Women often hold the credit for many of the inventions that shaped the modern world. Though women now patent holders have risen fivefold since 1977, there still a long way to go until women are very much represented as inventors in their respective fields. To compile a list of every single thing that women have invented is next to impossible, though it is not beyond the capacity of humans to dream big and create. From cooking utensils to automobiles, women have been inventing things since time immemorial. To compile a top-50 list of things all women have invented, we did a little research and posted it on 24/7 Wall St. Below are the 50 most significant inventions women have made:
Some of these inventions were born out of necessity. Others were born out of a creative streak and the desire to see something new. Still others were born out of a need for something better and an inventive spur of thought. In the case of some of the inventions listed here, it is likely that some of the inventors had a personal reason for coming up with the invention.
A sewing machine is one of the earliest inventions of women. It paved the way for the sewing machines of today, such as the machine that makes permanent the hemline in a shirt by sewing the fabric permanently, thereby eliminating the need for buttons or Velcro. This kind of invention is often listed in the patent application. In fact, many of the early patents for clothes were applied for by women.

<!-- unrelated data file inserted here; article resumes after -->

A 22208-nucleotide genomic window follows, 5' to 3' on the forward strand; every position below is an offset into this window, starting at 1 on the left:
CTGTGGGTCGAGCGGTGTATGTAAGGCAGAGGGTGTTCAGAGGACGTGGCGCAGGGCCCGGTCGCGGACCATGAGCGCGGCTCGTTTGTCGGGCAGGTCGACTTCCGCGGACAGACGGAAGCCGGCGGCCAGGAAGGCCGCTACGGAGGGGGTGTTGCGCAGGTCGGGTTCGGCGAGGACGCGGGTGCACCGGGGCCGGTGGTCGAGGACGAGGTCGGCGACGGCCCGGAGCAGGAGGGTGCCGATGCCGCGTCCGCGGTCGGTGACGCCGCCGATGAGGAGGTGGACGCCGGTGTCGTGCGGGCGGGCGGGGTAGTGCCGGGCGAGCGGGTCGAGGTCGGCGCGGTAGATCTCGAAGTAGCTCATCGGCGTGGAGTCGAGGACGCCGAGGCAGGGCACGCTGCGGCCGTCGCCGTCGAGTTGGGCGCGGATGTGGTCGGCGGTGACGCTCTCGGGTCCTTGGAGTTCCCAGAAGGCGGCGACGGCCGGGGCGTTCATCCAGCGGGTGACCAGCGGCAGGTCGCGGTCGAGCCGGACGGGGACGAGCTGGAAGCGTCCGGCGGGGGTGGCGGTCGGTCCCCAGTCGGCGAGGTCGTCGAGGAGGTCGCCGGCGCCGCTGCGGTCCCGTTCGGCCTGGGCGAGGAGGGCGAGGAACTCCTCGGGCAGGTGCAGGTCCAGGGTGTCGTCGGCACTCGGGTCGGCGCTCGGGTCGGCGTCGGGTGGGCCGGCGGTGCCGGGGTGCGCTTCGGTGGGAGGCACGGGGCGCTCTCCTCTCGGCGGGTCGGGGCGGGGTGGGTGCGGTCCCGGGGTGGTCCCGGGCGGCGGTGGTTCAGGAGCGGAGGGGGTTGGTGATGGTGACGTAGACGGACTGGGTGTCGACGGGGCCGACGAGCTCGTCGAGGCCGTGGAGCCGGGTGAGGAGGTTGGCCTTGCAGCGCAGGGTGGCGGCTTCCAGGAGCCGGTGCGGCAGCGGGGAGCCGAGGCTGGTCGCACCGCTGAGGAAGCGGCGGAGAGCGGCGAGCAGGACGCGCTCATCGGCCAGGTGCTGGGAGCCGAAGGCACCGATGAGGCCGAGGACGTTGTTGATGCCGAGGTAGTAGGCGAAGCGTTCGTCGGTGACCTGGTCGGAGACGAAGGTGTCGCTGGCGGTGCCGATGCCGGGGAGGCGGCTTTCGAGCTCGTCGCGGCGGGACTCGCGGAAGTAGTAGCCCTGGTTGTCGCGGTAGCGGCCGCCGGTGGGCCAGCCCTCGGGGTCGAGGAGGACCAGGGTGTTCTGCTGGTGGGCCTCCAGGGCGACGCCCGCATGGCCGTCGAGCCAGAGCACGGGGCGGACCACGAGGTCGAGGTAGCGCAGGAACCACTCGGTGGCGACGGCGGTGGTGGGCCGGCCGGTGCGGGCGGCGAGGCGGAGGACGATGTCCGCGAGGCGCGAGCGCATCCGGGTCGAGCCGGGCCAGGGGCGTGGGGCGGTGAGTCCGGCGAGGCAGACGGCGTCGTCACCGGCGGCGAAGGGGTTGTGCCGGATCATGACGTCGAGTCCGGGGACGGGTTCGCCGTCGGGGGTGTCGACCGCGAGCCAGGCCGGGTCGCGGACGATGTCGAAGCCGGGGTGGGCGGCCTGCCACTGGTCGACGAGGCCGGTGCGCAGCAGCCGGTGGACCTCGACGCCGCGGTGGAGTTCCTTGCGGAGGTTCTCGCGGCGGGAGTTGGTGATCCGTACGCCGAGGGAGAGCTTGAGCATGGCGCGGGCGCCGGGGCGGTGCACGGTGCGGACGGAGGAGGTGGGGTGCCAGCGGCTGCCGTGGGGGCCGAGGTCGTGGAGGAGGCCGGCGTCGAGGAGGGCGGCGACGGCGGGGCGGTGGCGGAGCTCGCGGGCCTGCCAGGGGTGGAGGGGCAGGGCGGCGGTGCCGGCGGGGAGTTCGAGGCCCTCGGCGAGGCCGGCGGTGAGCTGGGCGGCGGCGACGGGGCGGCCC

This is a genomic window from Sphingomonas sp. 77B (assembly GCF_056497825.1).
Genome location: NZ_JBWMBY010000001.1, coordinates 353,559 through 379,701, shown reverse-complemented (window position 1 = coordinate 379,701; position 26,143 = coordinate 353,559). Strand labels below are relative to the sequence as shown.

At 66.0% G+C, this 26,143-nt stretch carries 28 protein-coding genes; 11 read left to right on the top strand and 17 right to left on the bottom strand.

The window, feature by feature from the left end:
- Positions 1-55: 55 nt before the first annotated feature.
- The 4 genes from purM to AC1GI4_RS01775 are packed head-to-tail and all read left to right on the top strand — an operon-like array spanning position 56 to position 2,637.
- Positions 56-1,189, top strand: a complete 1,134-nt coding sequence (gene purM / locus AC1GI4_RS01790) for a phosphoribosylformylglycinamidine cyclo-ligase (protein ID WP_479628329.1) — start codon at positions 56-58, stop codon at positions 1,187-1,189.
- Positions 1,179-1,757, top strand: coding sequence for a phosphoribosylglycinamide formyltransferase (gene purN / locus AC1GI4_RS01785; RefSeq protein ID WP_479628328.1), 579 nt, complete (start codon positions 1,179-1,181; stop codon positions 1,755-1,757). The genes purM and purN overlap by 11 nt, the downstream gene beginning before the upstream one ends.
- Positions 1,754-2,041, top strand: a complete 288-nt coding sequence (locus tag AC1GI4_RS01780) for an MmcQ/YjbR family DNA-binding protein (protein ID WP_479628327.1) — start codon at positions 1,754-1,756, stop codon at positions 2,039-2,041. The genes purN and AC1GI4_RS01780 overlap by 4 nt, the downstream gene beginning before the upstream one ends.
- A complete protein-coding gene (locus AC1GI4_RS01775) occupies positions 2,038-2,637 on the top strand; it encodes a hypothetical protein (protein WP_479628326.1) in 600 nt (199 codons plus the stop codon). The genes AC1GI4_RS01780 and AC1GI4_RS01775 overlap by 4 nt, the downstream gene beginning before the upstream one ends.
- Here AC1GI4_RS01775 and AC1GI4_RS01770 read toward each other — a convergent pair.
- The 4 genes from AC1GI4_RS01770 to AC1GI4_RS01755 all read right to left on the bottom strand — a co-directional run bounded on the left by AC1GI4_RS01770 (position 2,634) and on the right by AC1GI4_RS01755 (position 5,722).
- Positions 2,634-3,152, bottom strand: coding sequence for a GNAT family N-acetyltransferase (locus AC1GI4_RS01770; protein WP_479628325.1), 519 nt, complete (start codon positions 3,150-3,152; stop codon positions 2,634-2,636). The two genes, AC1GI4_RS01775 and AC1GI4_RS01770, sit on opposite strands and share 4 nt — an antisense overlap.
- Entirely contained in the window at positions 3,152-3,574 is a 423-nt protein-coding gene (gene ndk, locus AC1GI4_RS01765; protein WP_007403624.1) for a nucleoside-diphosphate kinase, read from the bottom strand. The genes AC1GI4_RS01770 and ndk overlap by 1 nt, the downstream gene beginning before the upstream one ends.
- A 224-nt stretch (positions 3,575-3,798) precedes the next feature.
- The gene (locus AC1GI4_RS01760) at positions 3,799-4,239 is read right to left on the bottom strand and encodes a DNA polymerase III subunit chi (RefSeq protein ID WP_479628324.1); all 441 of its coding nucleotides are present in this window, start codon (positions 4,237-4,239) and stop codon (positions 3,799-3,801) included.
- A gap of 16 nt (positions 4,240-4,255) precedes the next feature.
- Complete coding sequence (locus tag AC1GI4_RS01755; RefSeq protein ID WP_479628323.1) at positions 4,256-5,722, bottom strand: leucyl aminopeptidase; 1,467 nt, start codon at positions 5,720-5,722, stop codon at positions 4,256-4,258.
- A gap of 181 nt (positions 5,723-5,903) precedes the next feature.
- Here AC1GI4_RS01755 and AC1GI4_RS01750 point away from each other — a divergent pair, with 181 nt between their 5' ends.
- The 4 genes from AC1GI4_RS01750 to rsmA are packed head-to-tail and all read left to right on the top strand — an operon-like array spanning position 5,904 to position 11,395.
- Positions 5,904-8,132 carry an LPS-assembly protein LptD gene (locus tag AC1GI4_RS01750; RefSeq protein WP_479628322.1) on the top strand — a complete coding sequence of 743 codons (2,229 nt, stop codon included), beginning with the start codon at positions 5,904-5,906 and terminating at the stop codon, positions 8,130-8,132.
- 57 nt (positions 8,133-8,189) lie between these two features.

When thinking of what could have been invented by a woman having nothing more than her Davenport sewing skills, consider the invention of the division camera. It was a camera that Davenport designed that used light to reveal the contents of a box without opening the box itself. She patented her idea, and the division camera became the standard camera for most of American women until the invention of the digital camera changed the landscape. Nevertheless, the division camera remains popular today, and it shows no signs of dying down.
A watch is a very important invention, but it was not invented by a woman. It was created by Christopher Columbus. He may have been influenced by the spinning clock, which he saw while sailing across the ocean. Spinning clocks are still in use today, although they are now powered by batteries. The watch mentioned above did not use any moving parts, and the watchmakers of the past may have been content to let this simple invention rest happily in the pages of history rather than receiving a credit for one of the world’s most important inventions.
Women have contributed many great innovations to the world, but there are many more inventions listed in the patent records than men. Of course, there is no way for us to know just how many important inventions were made by women. Some of these inventions were likely planned, but others were accidentally created by a woman. The invention of the electric shaver has been credited to several different women over the ages, but no woman is responsible for making the razor and the vacuum cleaner. Women do, however, deserve credit for some of the things they invented in the area of science and technology. The invention of the electric shaver is a perfect example of an invention that wasn’t planned but nevertheless made an incredible difference in the world.